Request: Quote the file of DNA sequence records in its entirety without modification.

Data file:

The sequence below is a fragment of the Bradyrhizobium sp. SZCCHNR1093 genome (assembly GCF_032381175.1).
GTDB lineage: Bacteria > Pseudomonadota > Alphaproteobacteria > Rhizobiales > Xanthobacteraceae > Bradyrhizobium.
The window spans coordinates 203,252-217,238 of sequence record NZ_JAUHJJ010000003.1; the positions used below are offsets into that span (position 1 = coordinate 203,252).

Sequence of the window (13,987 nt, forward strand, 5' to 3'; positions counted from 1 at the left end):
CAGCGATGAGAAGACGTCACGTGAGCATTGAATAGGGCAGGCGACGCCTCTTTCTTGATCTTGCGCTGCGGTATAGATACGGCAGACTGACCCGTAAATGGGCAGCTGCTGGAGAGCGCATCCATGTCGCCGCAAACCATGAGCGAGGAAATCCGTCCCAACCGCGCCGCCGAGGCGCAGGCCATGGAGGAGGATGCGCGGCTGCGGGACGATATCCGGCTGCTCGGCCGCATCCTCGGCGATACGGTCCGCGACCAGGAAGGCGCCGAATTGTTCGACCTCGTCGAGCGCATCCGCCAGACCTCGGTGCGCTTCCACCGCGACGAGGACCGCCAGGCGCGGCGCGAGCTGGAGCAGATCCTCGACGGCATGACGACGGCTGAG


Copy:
The sequence below is a fragment of the Bradyrhizobium sp. SZCCHNR1093 genome (assembly GCF_032381175.1).
GTDB lineage: Bacteria > Pseudomonadota > Alphaproteobacteria > Rhizobiales > Xanthobacteraceae > Bradyrhizobium.
The window spans coordinates 203,252-217,238 of sequence record NZ_JAUHJJ010000003.1; the positions used below are offsets into that span (position 1 = coordinate 203,252).

Sequence of the window (13,987 nt, forward strand, 5' to 3'; positions counted from 1 at the left end):
CAGCGATGAGAAGACGTCACGTGAGCATTGAATAGGGCAGGCGACGCCTCTTTCTTGATCTTGCGCTGCGGTATAGATACGGCAGACTGACCCGTAAATGGGCAGCTGCTGGAGAGCGCATCCATGTCGCCGCAAACCATGAGCGAGGAAATCCGTCCCAACCGCGCCGCCGAGGCGCAGGCCATGGAGGAGGATGCGCGGCTGCGGGACGATATCCGGCTGCTCGGCCGCATCCTCGGCGATACGGTCCGCGACCAGGAAGGCGCCGAATTGTTCGACCTCGTCGAGCGCATCCGCCAGACCTCGGTGCGCTTCCACCGCGACGAGGACCGCCAGGCGCGGCGCGAGCTGGAGCAGATCCTCGACGGCATGACGACGGCTGAG